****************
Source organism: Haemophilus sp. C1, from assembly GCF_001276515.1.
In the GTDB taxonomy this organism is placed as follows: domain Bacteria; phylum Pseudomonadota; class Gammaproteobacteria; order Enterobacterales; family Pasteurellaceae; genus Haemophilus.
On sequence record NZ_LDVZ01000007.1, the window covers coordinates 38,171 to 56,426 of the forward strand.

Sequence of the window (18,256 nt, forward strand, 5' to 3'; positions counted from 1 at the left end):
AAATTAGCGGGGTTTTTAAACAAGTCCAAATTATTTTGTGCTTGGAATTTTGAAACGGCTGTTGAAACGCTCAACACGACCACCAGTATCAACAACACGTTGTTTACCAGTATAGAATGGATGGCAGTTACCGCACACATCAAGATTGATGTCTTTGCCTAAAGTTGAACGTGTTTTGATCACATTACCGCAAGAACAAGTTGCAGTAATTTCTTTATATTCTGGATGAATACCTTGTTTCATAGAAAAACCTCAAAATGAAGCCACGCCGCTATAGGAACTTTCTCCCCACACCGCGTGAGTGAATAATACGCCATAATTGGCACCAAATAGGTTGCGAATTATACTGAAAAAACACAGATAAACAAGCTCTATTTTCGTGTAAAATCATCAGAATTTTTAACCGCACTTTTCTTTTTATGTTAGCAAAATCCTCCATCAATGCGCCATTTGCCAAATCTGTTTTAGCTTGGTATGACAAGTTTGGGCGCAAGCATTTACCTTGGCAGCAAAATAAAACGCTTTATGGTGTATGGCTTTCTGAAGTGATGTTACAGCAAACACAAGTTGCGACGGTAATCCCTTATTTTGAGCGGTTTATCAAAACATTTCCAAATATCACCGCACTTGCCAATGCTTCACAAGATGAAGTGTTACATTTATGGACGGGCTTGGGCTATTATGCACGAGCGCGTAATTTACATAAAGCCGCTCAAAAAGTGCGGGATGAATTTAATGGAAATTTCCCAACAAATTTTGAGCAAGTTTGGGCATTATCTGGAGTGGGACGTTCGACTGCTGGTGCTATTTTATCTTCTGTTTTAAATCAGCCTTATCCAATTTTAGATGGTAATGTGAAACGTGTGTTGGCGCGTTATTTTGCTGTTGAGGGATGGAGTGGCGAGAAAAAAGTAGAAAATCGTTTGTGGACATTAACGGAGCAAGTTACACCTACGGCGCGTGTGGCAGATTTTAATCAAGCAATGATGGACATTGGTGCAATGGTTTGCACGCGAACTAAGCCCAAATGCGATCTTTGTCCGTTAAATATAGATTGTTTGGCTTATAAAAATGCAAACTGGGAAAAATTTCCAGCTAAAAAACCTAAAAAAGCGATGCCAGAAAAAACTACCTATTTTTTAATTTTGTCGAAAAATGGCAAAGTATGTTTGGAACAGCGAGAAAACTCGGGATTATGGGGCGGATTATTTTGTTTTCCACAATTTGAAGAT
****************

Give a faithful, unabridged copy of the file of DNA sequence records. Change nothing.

Source organism: Haemophilus sp. C1, from assembly GCF_001276515.1.
In the GTDB taxonomy this organism is placed as follows: domain Bacteria; phylum Pseudomonadota; class Gammaproteobacteria; order Enterobacterales; family Pasteurellaceae; genus Haemophilus.
On sequence record NZ_LDVZ01000007.1, the window covers coordinates 38,171 to 56,426 of the forward strand.

Sequence of the window (18,256 nt, forward strand, 5' to 3'; positions counted from 1 at the left end):
AAATTAGCGGGGTTTTTAAACAAGTCCAAATTATTTTGTGCTTGGAATTTTGAAACGGCTGTTGAAACGCTCAACACGACCACCAGTATCAACAACACGTTGTTTACCAGTATAGAATGGATGGCAGTTACCGCACACATCAAGATTGATGTCTTTGCCTAAAGTTGAACGTGTTTTGATCACATTACCGCAAGAACAAGTTGCAGTAATTTCTTTATATTCTGGATGAATACCTTGTTTCATAGAAAAACCTCAAAATGAAGCCACGCCGCTATAGGAACTTTCTCCCCACACCGCGTGAGTGAATAATACGCCATAATTGGCACCAAATAGGTTGCGAATTATACTGAAAAAACACAGATAAACAAGCTCTATTTTCGTGTAAAATCATCAGAATTTTTAACCGCACTTTTCTTTTTATGTTAGCAAAATCCTCCATCAATGCGCCATTTGCCAAATCTGTTTTAGCTTGGTATGACAAGTTTGGGCGCAAGCATTTACCTTGGCAGCAAAATAAAACGCTTTATGGTGTATGGCTTTCTGAAGTGATGTTACAGCAAACACAAGTTGCGACGGTAATCCCTTATTTTGAGCGGTTTATCAAAACATTTCCAAATATCACCGCACTTGCCAATGCTTCACAAGATGAAGTGTTACATTTATGGACGGGCTTGGGCTATTATGCACGAGCGCGTAATTTACATAAAGCCGCTCAAAAAGTGCGGGATGAATTTAATGGAAATTTCCCAACAAATTTTGAGCAAGTTTGGGCATTATCTGGAGTGGGACGTTCGACTGCTGGTGCTATTTTATCTTCTGTTTTAAATCAGCCTTATCCAATTTTAGATGGTAATGTGAAACGTGTGTTGGCGCGTTATTTTGCTGTTGAGGGATGGAGTGGCGAGAAAAAAGTAGAAAATCGTTTGTGGACATTAACGGAGCAAGTTACACCTACGGCGCGTGTGGCAGATTTTAATCAAGCAATGATGGACATTGGTGCAATGGTTTGCACGCGAACTAAGCCCAAATGCGATCTTTGTCCGTTAAATATAGATTGTTTGGCTTATAAAAATGCAAACTGGGAAAAATTTCCAGCTAAAAAACCTAAAAAAGCGATGCCAGAAAAAACTACCTATTTTTTAATTTTGTCGAAAAATGGCAAAGTATGTTTGGAACAGCGAGAAAACTCGGGATTATGGGGCGGATTATTTTGTTTTCCACAATTTGAAGAT